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Source link: http://archive.mises.org/9662/the-generosity-of-murray-rothbard/

The Generosity of Murray Rothbard

March 24, 2009 by

It is a magnificent thing that Murray Rothbard’s most overlooked masterpiece, his Austrian Perspective on the History of Economic Thought, has now been made available free online in two volumes, with complete navigation tools: Economic Thought Before Adam Smith and Classical Economics. It is the culmination of a process that began in the 1980s with the original research and writing, and many lectures, often presented at the offices of the Mises Institute. FULL ARTICLE


RickC March 24, 2009 at 12:09 pm


You guys are awesome.

Mark Knutson March 24, 2009 at 12:37 pm

I read a bit of the PDF files, and based on what I saw, purchased the hard-cover. We are blessed that Rothbard was so prolific, and I look forward to reading these volumes. Thanks, much, Rockwell et al, for this wonderful island of freedom and intellectual honesty in the fetid sea of state-worshipping that passes for rational public discourse today.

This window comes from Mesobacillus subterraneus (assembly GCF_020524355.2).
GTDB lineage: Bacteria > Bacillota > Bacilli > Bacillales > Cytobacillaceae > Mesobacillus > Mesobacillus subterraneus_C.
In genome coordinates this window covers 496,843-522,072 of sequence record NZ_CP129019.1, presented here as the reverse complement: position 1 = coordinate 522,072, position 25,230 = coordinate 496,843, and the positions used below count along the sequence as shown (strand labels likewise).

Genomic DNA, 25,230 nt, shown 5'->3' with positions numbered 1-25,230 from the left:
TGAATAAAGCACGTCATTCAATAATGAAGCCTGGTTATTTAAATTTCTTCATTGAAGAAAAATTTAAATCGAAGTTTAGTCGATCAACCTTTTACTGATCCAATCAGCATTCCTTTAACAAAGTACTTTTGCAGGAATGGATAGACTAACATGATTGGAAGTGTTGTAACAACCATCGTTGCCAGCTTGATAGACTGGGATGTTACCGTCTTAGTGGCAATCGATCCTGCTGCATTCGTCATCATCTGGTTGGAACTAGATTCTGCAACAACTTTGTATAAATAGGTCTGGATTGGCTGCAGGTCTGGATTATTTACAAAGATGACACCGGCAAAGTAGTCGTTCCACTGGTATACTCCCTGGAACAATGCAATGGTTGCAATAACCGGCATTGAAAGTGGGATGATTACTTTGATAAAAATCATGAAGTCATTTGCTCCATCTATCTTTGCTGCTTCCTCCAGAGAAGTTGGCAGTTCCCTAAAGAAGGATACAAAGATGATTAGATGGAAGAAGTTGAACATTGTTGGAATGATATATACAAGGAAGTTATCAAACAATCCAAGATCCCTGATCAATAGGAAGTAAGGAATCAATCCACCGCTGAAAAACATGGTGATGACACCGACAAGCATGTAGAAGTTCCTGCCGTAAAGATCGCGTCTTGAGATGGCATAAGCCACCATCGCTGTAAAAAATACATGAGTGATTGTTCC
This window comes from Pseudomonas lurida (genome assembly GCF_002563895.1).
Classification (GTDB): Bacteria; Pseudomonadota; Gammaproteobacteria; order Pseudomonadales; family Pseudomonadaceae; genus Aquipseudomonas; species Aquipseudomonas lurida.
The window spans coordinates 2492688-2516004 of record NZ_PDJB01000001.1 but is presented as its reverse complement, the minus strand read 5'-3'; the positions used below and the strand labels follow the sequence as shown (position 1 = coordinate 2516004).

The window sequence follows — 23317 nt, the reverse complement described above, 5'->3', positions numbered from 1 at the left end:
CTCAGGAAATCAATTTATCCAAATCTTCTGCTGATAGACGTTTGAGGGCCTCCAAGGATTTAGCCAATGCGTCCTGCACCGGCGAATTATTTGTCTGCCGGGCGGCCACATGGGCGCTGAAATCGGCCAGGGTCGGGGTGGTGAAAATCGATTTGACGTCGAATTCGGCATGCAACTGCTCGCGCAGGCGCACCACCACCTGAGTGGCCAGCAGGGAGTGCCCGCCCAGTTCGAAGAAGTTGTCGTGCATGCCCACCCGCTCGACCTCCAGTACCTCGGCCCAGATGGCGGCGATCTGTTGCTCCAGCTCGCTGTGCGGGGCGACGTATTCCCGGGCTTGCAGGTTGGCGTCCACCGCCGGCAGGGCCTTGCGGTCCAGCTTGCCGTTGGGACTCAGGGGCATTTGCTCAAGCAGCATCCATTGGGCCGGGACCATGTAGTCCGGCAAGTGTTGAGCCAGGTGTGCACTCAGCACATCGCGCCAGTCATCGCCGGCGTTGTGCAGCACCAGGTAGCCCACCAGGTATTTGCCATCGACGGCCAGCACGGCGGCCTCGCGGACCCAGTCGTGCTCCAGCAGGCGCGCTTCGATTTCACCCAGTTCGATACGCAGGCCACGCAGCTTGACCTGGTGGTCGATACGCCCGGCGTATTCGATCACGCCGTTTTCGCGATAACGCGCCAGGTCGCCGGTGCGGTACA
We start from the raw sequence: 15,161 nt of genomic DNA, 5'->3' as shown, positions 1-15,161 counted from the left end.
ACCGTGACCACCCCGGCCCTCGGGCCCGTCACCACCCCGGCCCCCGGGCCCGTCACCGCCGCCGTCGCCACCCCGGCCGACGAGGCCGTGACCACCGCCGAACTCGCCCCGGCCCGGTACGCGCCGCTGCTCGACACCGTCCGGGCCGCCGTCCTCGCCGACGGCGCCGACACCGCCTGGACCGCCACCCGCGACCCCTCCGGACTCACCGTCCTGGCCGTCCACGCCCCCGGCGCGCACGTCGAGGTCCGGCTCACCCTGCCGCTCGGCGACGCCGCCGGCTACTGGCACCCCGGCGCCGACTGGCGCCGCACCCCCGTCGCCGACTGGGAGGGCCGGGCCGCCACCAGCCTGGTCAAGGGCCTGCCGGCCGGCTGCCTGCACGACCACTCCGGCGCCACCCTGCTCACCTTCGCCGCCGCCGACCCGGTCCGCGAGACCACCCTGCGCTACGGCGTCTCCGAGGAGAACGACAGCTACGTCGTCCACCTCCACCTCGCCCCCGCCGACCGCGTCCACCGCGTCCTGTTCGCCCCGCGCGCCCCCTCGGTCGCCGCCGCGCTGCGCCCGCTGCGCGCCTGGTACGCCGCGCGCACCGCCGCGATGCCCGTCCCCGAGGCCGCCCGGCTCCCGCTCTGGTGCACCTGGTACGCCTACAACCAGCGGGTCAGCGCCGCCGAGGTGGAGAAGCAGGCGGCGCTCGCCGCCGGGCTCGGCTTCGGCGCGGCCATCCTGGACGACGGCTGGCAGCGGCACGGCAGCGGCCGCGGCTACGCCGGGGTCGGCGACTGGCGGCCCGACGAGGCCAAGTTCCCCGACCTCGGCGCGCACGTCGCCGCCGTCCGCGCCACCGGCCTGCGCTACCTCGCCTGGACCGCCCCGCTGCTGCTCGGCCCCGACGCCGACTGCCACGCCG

Daniel C March 24, 2009 at 2:07 pm

I wish I could have met Rothbard; but alas, I came across his ideas several years after his passing. It’s heroic that LvMI continues to spread Austrian economics and libertarianism.

Black Bloke March 24, 2009 at 2:17 pm

Will Raimondo’s Enemy of the State ever be released online?

Ned Netterville March 25, 2009 at 12:03 pm

I wanted those two volumes at the time they were first published but because they were so expensive I waited for them to come down in price, and waited, and waited, and waited. Finally, I bit the bullet and paid the price, which, as I recall, was $190.00, So now, discovering that the two volumes can be had essentially for free, what can I say? I can say that at the price I paid they were a bargain back then and still are. The volume on economic thought before Adam Smith alone was worth the price I paid. It provides a view of history previously neglected if not entirely unexplored. Now, thanks to the LvMI, every student of economics can afford to discover the origins of the science they study.

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